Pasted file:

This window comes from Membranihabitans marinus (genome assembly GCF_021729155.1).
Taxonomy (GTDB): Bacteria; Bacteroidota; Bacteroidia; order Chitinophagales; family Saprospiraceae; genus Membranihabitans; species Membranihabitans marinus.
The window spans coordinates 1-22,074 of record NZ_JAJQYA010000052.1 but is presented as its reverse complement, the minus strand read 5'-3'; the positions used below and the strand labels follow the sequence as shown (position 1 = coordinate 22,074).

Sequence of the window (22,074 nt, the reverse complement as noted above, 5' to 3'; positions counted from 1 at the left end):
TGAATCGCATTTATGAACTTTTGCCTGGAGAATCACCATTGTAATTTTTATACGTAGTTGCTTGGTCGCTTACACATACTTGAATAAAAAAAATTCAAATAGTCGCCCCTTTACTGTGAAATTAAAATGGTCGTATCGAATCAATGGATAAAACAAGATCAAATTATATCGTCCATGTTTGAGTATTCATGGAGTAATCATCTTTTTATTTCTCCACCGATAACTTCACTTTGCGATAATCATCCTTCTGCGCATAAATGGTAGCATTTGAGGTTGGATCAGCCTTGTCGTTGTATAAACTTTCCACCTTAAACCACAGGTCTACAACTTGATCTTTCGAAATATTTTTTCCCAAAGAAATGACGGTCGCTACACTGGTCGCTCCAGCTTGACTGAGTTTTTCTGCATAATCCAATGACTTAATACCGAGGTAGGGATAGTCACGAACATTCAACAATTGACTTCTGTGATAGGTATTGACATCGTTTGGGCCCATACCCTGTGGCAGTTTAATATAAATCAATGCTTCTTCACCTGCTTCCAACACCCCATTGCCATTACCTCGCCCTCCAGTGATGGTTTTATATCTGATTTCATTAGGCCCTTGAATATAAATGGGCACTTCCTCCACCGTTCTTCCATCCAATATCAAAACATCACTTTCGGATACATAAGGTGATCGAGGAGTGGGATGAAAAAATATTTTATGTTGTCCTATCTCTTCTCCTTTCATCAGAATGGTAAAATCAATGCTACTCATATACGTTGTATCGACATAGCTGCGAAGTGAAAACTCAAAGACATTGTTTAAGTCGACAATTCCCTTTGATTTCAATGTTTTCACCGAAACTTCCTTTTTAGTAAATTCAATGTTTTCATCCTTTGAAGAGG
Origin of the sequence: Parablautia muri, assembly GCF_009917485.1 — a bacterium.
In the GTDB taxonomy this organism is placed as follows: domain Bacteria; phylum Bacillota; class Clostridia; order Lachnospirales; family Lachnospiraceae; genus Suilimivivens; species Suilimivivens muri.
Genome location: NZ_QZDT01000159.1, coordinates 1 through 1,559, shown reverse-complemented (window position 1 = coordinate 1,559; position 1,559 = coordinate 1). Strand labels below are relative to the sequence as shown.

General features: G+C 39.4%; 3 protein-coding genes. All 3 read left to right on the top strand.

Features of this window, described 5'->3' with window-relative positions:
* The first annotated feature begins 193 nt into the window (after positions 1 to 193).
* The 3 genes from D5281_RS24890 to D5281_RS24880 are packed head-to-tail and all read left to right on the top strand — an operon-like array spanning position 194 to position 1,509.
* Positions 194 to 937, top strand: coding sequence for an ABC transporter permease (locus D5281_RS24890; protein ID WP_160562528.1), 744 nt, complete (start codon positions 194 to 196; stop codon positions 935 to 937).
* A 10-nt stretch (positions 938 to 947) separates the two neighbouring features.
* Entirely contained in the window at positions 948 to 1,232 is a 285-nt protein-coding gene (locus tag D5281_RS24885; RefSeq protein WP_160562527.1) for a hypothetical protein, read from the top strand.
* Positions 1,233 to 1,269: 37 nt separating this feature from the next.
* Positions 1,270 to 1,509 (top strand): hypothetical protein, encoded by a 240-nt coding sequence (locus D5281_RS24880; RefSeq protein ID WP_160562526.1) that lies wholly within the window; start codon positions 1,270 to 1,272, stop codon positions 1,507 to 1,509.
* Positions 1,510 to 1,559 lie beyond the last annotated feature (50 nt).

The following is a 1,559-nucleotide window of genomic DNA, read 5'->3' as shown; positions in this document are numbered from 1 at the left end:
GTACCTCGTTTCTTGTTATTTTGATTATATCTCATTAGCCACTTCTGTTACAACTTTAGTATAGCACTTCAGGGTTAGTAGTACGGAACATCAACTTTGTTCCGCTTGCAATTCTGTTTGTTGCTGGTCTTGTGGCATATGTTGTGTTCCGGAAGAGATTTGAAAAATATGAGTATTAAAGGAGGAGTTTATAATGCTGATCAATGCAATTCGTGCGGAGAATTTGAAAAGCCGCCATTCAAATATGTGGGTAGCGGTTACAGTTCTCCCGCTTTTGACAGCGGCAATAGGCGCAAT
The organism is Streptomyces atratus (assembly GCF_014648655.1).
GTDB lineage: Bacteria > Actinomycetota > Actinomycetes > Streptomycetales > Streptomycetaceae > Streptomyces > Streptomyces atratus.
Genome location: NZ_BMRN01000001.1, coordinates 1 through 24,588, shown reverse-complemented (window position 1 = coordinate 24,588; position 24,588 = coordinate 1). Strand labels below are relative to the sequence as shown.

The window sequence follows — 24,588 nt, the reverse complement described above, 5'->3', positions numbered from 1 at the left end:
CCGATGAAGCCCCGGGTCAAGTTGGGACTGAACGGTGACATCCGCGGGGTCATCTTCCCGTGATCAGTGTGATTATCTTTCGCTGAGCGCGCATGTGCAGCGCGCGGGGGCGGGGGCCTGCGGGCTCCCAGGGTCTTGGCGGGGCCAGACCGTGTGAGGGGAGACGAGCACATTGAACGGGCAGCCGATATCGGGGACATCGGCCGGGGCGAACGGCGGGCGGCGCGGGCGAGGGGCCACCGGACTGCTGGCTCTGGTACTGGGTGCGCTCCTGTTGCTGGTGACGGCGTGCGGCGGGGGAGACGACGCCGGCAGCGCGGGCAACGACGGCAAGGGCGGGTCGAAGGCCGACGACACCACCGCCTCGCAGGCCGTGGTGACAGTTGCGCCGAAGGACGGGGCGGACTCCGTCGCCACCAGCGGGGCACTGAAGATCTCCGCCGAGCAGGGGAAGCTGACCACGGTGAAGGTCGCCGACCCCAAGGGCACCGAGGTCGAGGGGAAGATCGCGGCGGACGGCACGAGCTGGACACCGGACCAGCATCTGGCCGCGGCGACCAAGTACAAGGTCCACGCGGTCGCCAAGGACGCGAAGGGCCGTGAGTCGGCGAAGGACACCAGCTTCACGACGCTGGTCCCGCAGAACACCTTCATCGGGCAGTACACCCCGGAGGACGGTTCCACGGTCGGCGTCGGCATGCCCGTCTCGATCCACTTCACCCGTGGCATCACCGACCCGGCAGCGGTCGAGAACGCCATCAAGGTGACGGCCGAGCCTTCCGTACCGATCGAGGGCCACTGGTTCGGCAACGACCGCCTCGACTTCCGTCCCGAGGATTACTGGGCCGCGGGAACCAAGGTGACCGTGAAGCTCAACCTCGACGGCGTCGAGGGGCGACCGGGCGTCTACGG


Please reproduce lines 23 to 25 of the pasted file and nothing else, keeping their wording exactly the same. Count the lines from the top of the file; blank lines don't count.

Genome location: NZ_BMRN01000001.1, coordinates 1 through 24,588, shown reverse-complemented (window position 1 = coordinate 24,588; position 24,588 = coordinate 1). Strand labels below are relative to the sequence as shown.

The window sequence follows — 24,588 nt, the reverse complement described above, 5'->3', positions numbered from 1 at the left end:
CCGATGAAGCCCCGGGTCAAGTTGGGACTGAACGGTGACATCCGCGGGGTCATCTTCCCGTGATCAGTGTGATTATCTTTCGCTGAGCGCGCATGTGCAGCGCGCGGGGGCGGGGGCCTGCGGGCTCCCAGGGTCTTGGCGGGGCCAGACCGTGTGAGGGGAGACGAGCACATTGAACGGGCAGCCGATATCGGGGACATCGGCCGGGGCGAACGGCGGGCGGCGCGGGCGAGGGGCCACCGGACTGCTGGCTCTGGTACTGGGTGCGCTCCTGTTGCTGGTGACGGCGTGCGGCGGGGGAGACGACGCCGGCAGCGCGGGCAACGACGGCAAGGGCGGGTCGAAGGCCGACGACACCACCGCCTCGCAGGCCGTGGTGACAGTTGCGCCGAAGGACGGGGCGGACTCCGTCGCCACCAGCGGGGCACTGAAGATCTCCGCCGAGCAGGGGAAGCTGACCACGGTGAAGGTCGCCGACCCCAAGGGCACCGAGGTCGAGGGGAAGATCGCGGCGGACGGCACGAGCTGGACACCGGACCAGCATCTGGCCGCGGCGACCAAGTACAAGGTCCACGCGGTCGCCAAGGACGCGAAGGGCCGTGAGTCGGCGAAGGACACCAGCTTCACGACGCTGGTCCCGCAGAACACCTTCATCGGGCAGTACACCCCGGAGGACGGTTCCACGGTCGGCGTCGGCATGCCCGTCTCGATCCACTTCACCCGTGGCATCACCGACCCGGCAGCGGTCGAGAACGCCATCAAGGTGACGGCCGAGCCTTCCGTACCGATCGAGGGCCACTGGTTCGGCAACGACCGCCTCGACTTCCGTCCCGAGGATTACTGGGCCGCGGGAACCAAGGTGACCGTGAAGCTCAACCTCGACGGCGTCGAGGGGCGACCGGGCGTCTACGG